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Title: Effects of sleep on memory consolidation and automaticity in word learning
Author: Tham, Elaine Kwang Hsia
ISNI:       0000 0004 5358 4521
Awarding Body: University of York
Current Institution: University of York
Date of Award: 2014
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Compared to sleep studies on memory consolidation, there have been limited studies investigating effects of sleep on memory integration. Memory integration occurs when long-term associations between new and existing items are formed, leading to generalization of item knowledge across new contexts. Using semantic distance and size congruity effects as measures of automatic semantic access in integrated word representations, this thesis aimed to investigate the effects of sleep on declarative knowledge integration. By examining relationships between behavioural data and sleep architecture, this thesis also aimed to investigate if sleep plays an active role in knowledge integration. Experiment 1 revealed that participants who slept after learning exhibited significantly stronger semantic distance and size congruity effects for new second language words compared to participants who remained awake. Analysis of sleep polysomnography data also revealed that the strength of semantic distance and congruity effects were positively correlated with slow-wave sleep and sleep spindles respectively. Experiments 2 and 3 examined if selective factors such as training performance and encoding strength would modulate effects of sleep-dependent memory integration. Experiment 2 found that nap-associated gains in automaticity were stronger in participants who performed poorly during training. Experiment 3 also revealed that daytime-napping selectively benefitted integration of items that were more difficult to process. Experiment 4 explored the time-course required for automatic semantic access to emerge. Results highlighted that semantic distance effects emerge rapidly, whereas, size congruity effects that were considered a purer measure of automaticity only emerged after overnight consolidation. Finally, Experiment 5 studied if the sleep-associated findings from Experiments 1-4 would be similar for numeral learning. Compared to word learning, integration of new numerals required a shorter time-course and lower levels of sleep dependence. The thesis findings were evaluated against models of memory consolidation to gain theoretical understanding on the neural changes relating to knowledge integration.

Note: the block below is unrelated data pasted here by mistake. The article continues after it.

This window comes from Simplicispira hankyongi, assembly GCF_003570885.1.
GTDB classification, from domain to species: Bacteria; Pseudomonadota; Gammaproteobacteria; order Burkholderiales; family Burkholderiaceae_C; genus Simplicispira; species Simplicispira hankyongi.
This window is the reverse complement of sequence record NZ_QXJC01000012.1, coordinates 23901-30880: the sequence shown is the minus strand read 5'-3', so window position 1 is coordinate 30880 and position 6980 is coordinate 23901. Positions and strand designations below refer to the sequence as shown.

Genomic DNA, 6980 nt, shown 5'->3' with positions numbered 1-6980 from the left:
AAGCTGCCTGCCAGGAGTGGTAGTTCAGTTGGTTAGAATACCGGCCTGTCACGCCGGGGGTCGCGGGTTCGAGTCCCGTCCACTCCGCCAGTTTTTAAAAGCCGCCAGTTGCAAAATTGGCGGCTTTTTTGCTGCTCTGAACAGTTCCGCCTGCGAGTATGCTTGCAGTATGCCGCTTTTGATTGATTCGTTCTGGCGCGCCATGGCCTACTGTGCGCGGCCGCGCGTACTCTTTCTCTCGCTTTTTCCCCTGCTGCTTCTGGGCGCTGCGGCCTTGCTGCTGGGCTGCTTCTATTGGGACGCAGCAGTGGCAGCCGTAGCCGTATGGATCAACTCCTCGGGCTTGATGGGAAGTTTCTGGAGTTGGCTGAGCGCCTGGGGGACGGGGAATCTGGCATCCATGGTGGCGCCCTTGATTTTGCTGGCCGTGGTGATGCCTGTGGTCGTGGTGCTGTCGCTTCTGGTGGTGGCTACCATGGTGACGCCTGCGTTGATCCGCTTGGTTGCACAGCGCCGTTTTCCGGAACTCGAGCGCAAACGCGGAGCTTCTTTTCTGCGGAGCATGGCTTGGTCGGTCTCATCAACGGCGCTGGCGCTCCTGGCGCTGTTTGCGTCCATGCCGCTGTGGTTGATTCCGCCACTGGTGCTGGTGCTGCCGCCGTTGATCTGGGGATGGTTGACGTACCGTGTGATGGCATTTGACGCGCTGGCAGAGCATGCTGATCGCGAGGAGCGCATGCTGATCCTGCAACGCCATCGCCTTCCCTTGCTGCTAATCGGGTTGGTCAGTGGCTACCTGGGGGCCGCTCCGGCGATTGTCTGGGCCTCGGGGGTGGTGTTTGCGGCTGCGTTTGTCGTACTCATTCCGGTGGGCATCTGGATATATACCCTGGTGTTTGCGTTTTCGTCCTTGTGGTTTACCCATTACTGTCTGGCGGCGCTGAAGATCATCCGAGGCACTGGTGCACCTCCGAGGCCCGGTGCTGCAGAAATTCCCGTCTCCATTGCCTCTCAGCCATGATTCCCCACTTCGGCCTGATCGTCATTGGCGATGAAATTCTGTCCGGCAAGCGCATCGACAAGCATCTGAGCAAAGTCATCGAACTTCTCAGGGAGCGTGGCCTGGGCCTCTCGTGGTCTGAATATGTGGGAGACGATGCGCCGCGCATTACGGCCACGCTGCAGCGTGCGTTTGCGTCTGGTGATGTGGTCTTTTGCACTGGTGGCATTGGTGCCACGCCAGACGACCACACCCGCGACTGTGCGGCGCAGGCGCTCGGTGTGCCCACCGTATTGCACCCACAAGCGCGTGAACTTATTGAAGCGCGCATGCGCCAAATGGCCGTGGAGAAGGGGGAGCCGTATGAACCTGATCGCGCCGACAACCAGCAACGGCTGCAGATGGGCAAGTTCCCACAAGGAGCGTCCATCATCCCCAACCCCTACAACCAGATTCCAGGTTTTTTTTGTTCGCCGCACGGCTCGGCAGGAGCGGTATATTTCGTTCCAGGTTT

Supervisor: Gaskell, Gareth Sponsor: Not available
Qualification Name: Thesis (Ph.D.) Qualification Level: Doctoral
EThOS ID:  DOI: Not available